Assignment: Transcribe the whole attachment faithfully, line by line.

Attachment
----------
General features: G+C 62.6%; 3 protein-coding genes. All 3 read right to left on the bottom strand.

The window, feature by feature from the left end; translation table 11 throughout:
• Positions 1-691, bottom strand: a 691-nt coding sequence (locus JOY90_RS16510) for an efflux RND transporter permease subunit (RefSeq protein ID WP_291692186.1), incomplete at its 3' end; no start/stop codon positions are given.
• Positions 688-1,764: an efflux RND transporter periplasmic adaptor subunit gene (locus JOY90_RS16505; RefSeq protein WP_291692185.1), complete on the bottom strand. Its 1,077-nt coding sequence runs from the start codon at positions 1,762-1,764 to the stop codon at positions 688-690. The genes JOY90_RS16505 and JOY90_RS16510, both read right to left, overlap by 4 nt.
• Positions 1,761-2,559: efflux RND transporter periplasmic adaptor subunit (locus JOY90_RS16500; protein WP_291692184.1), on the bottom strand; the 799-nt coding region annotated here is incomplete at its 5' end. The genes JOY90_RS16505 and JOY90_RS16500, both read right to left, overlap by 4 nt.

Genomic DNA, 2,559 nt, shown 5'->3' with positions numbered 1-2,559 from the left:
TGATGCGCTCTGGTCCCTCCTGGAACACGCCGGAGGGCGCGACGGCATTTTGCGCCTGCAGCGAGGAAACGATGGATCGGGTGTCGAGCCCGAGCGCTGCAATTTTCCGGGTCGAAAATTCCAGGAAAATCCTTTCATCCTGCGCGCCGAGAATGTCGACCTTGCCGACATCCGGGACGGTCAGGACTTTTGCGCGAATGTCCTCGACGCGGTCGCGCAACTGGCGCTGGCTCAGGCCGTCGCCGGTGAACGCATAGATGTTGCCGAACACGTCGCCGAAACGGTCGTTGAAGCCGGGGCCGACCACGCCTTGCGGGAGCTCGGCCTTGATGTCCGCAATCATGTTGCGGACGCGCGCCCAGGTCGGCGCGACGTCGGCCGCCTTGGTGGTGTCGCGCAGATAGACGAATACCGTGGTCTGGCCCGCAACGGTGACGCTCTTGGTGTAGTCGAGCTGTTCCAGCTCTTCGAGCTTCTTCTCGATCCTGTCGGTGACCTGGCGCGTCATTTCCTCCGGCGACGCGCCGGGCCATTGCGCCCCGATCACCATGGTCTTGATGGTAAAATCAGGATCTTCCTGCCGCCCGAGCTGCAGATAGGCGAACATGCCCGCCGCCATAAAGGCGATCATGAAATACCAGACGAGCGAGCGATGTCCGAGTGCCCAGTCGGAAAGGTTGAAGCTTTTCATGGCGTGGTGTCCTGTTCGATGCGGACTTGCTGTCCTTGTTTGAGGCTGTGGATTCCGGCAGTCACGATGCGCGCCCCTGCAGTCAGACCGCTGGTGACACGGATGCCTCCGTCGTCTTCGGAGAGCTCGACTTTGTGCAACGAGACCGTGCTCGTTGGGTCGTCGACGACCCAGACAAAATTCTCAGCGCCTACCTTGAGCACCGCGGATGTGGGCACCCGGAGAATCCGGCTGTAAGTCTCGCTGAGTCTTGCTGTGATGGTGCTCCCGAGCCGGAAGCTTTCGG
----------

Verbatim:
General features: G+C 62.6%; 3 protein-coding genes. All 3 read right to left on the bottom strand.

The window, feature by feature from the left end; translation table 11 throughout:
• Positions 1-691, bottom strand: a 691-nt coding sequence (locus JOY90_RS16510) for an efflux RND transporter permease subunit (RefSeq protein ID WP_291692186.1), incomplete at its 3' end; no start/stop codon positions are given.
• Positions 688-1,764: an efflux RND transporter periplasmic adaptor subunit gene (locus JOY90_RS16505; RefSeq protein WP_291692185.1), complete on the bottom strand. Its 1,077-nt coding sequence runs from the start codon at positions 1,762-1,764 to the stop codon at positions 688-690. The genes JOY90_RS16505 and JOY90_RS16510, both read right to left, overlap by 4 nt.
• Positions 1,761-2,559: efflux RND transporter periplasmic adaptor subunit (locus JOY90_RS16500; protein WP_291692184.1), on the bottom strand; the 799-nt coding region annotated here is incomplete at its 5' end. The genes JOY90_RS16505 and JOY90_RS16500, both read right to left, overlap by 4 nt.

Genomic DNA, 2,559 nt, shown 5'->3' with positions numbered 1-2,559 from the left:
TGATGCGCTCTGGTCCCTCCTGGAACACGCCGGAGGGCGCGACGGCATTTTGCGCCTGCAGCGAGGAAACGATGGATCGGGTGTCGAGCCCGAGCGCTGCAATTTTCCGGGTCGAAAATTCCAGGAAAATCCTTTCATCCTGCGCGCCGAGAATGTCGACCTTGCCGACATCCGGGACGGTCAGGACTTTTGCGCGAATGTCCTCGACGCGGTCGCGCAACTGGCGCTGGCTCAGGCCGTCGCCGGTGAACGCATAGATGTTGCCGAACACGTCGCCGAAACGGTCGTTGAAGCCGGGGCCGACCACGCCTTGCGGGAGCTCGGCCTTGATGTCCGCAATCATGTTGCGGACGCGCGCCCAGGTCGGCGCGACGTCGGCCGCCTTGGTGGTGTCGCGCAGATAGACGAATACCGTGGTCTGGCCCGCAACGGTGACGCTCTTGGTGTAGTCGAGCTGTTCCAGCTCTTCGAGCTTCTTCTCGATCCTGTCGGTGACCTGGCGCGTCATTTCCTCCGGCGACGCGCCGGGCCATTGCGCCCCGATCACCATGGTCTTGATGGTAAAATCAGGATCTTCCTGCCGCCCGAGCTGCAGATAGGCGAACATGCCCGCCGCCATAAAGGCGATCATGAAATACCAGACGAGCGAGCGATGTCCGAGTGCCCAGTCGGAAAGGTTGAAGCTTTTCATGGCGTGGTGTCCTGTTCGATGCGGACTTGCTGTCCTTGTTTGAGGCTGTGGATTCCGGCAGTCACGATGCGCGCCCCTGCAGTCAGACCGCTGGTGACACGGATGCCTCCGTCGTCTTCGGAGAGCTCGACTTTGTGCAACGAGACCGTGCTCGTTGGGTCGTCGACGACCCAGACAAAATTCTCAGCGCCTACCTTGAGCACCGCGGATGTGGGCACCCGGAGAATCCGGCTGTAAGTCTCGCTGAGTCTTGCTGTGATGGTGCTCCCGAGCCGGAAGCTTTCGG